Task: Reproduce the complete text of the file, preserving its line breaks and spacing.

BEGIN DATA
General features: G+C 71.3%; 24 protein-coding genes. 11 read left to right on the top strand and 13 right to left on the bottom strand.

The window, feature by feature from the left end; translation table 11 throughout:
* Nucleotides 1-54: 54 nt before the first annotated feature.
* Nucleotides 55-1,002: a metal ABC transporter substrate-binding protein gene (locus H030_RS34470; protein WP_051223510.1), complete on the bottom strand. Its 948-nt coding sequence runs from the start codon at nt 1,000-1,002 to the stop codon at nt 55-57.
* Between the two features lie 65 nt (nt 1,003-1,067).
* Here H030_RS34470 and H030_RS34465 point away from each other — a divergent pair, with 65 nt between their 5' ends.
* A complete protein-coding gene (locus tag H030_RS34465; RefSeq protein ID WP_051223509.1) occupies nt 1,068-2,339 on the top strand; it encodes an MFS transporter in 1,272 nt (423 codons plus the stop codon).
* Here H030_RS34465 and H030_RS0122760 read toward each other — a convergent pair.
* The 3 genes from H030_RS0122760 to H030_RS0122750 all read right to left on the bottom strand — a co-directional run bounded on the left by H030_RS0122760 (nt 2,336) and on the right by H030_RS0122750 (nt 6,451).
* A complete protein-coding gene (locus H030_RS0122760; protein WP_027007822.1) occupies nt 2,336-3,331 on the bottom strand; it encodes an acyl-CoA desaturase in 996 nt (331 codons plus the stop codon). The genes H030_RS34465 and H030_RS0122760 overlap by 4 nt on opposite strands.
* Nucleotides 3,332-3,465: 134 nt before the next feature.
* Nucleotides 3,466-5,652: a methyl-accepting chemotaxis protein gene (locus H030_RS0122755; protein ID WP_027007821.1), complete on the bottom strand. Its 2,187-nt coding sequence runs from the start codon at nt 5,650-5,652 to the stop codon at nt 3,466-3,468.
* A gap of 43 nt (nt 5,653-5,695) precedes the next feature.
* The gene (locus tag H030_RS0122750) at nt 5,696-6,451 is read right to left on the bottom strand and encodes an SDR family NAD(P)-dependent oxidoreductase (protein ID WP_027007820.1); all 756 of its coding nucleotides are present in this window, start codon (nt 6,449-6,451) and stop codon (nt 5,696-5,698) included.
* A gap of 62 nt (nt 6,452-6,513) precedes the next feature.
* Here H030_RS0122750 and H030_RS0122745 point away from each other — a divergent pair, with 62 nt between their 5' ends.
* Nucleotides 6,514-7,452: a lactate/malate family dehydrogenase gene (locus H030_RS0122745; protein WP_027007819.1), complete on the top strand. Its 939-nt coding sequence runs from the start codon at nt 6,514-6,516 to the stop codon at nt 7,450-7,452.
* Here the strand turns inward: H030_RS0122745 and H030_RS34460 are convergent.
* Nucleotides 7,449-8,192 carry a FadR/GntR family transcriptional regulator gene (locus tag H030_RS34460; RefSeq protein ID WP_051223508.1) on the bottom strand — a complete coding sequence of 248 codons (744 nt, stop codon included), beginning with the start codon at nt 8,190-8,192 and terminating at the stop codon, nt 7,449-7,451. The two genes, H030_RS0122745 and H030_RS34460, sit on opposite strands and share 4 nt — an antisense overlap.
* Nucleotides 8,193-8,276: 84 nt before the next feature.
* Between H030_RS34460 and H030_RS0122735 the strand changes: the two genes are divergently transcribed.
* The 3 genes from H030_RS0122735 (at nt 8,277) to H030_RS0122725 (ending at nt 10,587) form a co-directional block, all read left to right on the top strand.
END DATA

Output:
General features: G+C 71.3%; 24 protein-coding genes. 11 read left to right on the top strand and 13 right to left on the bottom strand.

The window, feature by feature from the left end; translation table 11 throughout:
* Nucleotides 1-54: 54 nt before the first annotated feature.
* Nucleotides 55-1,002: a metal ABC transporter substrate-binding protein gene (locus H030_RS34470; protein WP_051223510.1), complete on the bottom strand. Its 948-nt coding sequence runs from the start codon at nt 1,000-1,002 to the stop codon at nt 55-57.
* Between the two features lie 65 nt (nt 1,003-1,067).
* Here H030_RS34470 and H030_RS34465 point away from each other — a divergent pair, with 65 nt between their 5' ends.
* A complete protein-coding gene (locus tag H030_RS34465; RefSeq protein ID WP_051223509.1) occupies nt 1,068-2,339 on the top strand; it encodes an MFS transporter in 1,272 nt (423 codons plus the stop codon).
* Here H030_RS34465 and H030_RS0122760 read toward each other — a convergent pair.
* The 3 genes from H030_RS0122760 to H030_RS0122750 all read right to left on the bottom strand — a co-directional run bounded on the left by H030_RS0122760 (nt 2,336) and on the right by H030_RS0122750 (nt 6,451).
* A complete protein-coding gene (locus H030_RS0122760; protein WP_027007822.1) occupies nt 2,336-3,331 on the bottom strand; it encodes an acyl-CoA desaturase in 996 nt (331 codons plus the stop codon). The genes H030_RS34465 and H030_RS0122760 overlap by 4 nt on opposite strands.
* Nucleotides 3,332-3,465: 134 nt before the next feature.
* Nucleotides 3,466-5,652: a methyl-accepting chemotaxis protein gene (locus H030_RS0122755; protein ID WP_027007821.1), complete on the bottom strand. Its 2,187-nt coding sequence runs from the start codon at nt 5,650-5,652 to the stop codon at nt 3,466-3,468.
* A gap of 43 nt (nt 5,653-5,695) precedes the next feature.
* The gene (locus tag H030_RS0122750) at nt 5,696-6,451 is read right to left on the bottom strand and encodes an SDR family NAD(P)-dependent oxidoreductase (protein ID WP_027007820.1); all 756 of its coding nucleotides are present in this window, start codon (nt 6,449-6,451) and stop codon (nt 5,696-5,698) included.
* A gap of 62 nt (nt 6,452-6,513) precedes the next feature.
* Here H030_RS0122750 and H030_RS0122745 point away from each other — a divergent pair, with 62 nt between their 5' ends.
* Nucleotides 6,514-7,452: a lactate/malate family dehydrogenase gene (locus H030_RS0122745; protein WP_027007819.1), complete on the top strand. Its 939-nt coding sequence runs from the start codon at nt 6,514-6,516 to the stop codon at nt 7,450-7,452.
* Here the strand turns inward: H030_RS0122745 and H030_RS34460 are convergent.
* Nucleotides 7,449-8,192 carry a FadR/GntR family transcriptional regulator gene (locus tag H030_RS34460; RefSeq protein ID WP_051223508.1) on the bottom strand — a complete coding sequence of 248 codons (744 nt, stop codon included), beginning with the start codon at nt 8,190-8,192 and terminating at the stop codon, nt 7,449-7,451. The two genes, H030_RS0122745 and H030_RS34460, sit on opposite strands and share 4 nt — an antisense overlap.
* Nucleotides 8,193-8,276: 84 nt before the next feature.
* Between H030_RS34460 and H030_RS0122735 the strand changes: the two genes are divergently transcribed.
* The 3 genes from H030_RS0122735 (at nt 8,277) to H030_RS0122725 (ending at nt 10,587) form a co-directional block, all read left to right on the top strand.